Do I need buildings insurance?
The simple answer to this question is: yes. Certainly if you are buying with a mortgage, having adequate buildings insurance in place will be prerequisite of getting the mortgage offer approved. The mortgage offer will specify what the building needs to be protected against and when the buildings insurance policy needs to become active. Many mortgage lenders offer discounts on buildings insurance if you take this out with them, as well as the mortgage.
Even if you do not have a mortgage, it is still highly advisable to take out buildings insurance, although it is not strictly necessary. If you do not have this cover, you will be liable to pay for any repairs or rebuilding required as a result of structural damage to your property. These costs can run into hundreds of thousands of pounds. For the cost of an annual policy, it is generally not worth taking the risk.
When should I take out cover?
The answer to this question often depends on the mortgage lender. If you are buying a property with the aid of a mortgage, the mortgage offer will specify the latest point at which buildings insurance needs to be in place on the property.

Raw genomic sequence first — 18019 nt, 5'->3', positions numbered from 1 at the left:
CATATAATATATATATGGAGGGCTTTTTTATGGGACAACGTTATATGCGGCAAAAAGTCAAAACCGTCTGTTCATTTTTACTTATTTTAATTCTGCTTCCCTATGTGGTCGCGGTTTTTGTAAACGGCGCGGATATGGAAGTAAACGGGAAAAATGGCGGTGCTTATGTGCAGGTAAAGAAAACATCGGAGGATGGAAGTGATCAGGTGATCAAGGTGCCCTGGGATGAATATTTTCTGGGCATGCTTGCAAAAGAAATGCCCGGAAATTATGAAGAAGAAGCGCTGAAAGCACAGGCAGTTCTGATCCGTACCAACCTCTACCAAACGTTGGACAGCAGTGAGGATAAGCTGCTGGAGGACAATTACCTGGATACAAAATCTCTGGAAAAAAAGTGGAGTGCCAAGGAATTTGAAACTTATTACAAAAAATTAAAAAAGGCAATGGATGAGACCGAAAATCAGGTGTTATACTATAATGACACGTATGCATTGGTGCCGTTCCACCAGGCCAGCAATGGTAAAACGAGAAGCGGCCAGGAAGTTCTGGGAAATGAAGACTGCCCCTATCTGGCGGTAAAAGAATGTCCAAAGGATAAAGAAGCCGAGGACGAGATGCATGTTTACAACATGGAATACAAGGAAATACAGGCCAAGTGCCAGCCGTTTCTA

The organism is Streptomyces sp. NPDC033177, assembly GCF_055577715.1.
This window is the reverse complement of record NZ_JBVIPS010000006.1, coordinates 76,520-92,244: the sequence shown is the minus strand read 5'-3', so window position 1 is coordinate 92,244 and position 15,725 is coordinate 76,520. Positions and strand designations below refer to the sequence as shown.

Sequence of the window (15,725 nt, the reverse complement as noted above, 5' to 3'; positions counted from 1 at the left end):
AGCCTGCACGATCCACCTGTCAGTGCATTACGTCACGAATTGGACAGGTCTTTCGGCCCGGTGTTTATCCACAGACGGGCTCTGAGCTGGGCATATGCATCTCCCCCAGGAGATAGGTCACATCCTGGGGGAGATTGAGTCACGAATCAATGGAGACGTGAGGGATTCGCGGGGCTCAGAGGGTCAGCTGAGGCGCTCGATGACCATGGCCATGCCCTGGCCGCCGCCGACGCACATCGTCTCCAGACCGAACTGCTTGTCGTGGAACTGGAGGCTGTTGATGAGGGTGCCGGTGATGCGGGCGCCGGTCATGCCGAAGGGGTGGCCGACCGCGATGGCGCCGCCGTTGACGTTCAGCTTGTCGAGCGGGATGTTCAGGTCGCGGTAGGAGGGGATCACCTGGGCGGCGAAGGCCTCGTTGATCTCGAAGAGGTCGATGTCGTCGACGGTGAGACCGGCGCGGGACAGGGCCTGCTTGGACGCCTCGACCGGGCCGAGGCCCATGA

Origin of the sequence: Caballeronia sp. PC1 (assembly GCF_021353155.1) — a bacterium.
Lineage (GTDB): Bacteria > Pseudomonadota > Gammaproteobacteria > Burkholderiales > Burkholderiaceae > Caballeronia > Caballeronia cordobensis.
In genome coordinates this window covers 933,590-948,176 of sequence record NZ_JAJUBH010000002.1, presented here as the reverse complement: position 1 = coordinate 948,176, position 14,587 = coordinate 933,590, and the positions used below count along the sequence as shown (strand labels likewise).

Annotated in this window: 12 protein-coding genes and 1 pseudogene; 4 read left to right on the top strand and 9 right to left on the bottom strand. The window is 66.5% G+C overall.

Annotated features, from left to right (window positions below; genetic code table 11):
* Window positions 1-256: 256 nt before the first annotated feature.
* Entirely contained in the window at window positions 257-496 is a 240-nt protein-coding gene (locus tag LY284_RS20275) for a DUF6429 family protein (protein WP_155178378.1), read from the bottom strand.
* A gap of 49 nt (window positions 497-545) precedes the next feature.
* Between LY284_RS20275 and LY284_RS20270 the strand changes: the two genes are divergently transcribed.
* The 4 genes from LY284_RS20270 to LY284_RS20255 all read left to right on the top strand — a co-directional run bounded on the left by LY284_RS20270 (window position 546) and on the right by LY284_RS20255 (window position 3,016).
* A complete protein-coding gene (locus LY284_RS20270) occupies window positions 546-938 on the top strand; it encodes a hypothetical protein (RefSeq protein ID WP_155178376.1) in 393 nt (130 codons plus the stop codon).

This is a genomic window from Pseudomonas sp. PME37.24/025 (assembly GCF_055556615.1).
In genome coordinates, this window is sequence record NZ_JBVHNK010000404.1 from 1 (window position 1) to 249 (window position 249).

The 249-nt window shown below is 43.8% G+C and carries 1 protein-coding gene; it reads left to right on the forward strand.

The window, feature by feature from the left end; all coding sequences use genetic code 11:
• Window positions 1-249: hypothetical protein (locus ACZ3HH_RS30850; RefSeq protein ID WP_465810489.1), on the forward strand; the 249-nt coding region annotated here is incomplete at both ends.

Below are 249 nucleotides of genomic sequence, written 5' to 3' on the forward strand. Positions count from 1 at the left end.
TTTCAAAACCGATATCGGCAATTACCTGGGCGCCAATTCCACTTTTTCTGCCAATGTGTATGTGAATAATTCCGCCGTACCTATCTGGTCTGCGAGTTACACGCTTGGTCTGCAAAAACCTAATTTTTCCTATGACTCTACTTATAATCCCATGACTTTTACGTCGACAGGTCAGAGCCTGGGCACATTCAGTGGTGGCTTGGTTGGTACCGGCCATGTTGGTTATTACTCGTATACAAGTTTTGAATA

In common law, the buyer becomes responsible for any damage to the property from the point of exchange of contracts. The exception to this is if the damage can be shown to have been caused by a lack of due care on the part of the seller. The standard conditions contained in the contract state at point 5.1 that the seller maintains responsibility for the property until completion and that any damage caused before this time can render the contract void (even after exchange). However, most solicitors will add a special condition to say that responsibility passes to the buyer at exchange. It is worth checking the specifics of your particular contract and mortgage offer with your solicitor. As a rule of thumb: it is best to have buildings insurance arranged and ready to go live at exchange.
Grants of Probate